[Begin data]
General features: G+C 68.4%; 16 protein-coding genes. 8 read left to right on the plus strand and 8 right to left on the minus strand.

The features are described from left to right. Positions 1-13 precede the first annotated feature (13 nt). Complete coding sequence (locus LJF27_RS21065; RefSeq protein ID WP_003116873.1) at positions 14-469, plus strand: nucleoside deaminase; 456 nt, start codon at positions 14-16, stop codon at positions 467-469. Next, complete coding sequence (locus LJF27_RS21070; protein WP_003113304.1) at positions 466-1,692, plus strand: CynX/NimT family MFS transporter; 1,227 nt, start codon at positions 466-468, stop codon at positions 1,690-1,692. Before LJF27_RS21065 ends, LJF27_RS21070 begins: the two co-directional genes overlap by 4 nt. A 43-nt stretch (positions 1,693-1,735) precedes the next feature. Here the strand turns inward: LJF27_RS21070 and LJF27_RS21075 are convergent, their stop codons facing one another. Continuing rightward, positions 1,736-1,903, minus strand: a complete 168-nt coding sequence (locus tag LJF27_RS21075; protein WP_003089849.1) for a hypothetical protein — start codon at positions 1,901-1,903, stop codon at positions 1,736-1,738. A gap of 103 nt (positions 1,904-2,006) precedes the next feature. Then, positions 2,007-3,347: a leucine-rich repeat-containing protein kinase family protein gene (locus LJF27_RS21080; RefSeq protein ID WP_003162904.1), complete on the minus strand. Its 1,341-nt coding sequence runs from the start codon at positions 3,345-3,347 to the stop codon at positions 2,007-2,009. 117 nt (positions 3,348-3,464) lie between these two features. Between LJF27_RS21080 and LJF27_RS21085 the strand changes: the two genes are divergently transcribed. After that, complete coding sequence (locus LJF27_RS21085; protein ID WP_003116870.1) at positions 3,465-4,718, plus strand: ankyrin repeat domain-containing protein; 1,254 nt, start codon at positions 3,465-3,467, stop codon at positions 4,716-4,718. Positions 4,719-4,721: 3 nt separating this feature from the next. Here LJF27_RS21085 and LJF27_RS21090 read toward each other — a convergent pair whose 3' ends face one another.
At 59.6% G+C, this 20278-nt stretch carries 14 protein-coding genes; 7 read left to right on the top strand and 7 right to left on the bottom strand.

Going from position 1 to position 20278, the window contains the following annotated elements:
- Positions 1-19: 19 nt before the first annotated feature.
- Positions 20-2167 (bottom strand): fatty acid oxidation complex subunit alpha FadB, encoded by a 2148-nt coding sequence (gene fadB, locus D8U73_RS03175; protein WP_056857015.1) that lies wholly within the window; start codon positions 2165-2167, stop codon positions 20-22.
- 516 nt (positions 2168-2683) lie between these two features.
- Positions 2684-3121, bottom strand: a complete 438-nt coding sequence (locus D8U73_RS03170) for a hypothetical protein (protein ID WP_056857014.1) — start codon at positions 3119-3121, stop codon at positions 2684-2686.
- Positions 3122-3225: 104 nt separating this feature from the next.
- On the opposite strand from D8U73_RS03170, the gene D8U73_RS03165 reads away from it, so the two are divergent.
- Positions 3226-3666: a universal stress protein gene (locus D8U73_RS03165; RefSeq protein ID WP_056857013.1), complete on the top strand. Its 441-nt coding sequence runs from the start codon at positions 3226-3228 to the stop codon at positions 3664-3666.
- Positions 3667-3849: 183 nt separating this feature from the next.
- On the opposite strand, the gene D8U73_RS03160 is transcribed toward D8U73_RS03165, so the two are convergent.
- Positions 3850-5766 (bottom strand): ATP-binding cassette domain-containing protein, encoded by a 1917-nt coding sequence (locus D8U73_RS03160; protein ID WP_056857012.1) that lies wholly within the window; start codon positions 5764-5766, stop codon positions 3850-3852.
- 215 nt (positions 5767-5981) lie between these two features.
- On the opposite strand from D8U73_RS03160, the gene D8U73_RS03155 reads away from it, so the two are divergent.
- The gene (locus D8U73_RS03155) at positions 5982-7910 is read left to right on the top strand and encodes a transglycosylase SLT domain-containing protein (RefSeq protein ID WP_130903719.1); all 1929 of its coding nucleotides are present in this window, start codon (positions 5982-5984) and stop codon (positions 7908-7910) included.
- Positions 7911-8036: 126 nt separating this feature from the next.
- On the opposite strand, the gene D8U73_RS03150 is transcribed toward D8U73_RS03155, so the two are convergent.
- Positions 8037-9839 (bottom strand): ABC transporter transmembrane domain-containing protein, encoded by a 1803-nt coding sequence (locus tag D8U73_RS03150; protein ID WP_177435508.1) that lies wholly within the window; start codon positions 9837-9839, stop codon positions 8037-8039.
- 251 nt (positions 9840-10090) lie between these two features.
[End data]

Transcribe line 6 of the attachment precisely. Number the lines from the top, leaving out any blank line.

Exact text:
- Positions 20-2167 (bottom strand): fatty acid oxidation complex subunit alpha FadB, encoded by a 2148-nt coding sequence (gene fadB, locus D8U73_RS03175; protein WP_056857015.1) that lies wholly within the window; start codon positions 2165-2167, stop codon positions 20-22.